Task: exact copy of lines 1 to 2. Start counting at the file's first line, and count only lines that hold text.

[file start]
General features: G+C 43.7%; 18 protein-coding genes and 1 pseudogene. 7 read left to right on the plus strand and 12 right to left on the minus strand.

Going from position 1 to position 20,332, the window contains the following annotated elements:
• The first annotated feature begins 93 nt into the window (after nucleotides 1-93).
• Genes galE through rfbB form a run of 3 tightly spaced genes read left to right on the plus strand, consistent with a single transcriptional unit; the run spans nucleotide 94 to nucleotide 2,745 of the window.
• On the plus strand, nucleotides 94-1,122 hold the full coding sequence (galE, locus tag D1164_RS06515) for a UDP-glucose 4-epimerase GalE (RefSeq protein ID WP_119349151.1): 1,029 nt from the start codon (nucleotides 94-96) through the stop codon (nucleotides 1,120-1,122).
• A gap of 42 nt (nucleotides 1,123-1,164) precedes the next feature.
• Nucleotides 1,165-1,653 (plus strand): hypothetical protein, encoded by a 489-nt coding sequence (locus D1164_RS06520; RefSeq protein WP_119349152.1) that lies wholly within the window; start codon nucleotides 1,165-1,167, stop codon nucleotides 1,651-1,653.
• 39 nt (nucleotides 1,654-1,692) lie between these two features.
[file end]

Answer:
General features: G+C 43.7%; 18 protein-coding genes and 1 pseudogene. 7 read left to right on the plus strand and 12 right to left on the minus strand.

Going from position 1 to position 20,332, the window contains the following annotated elements: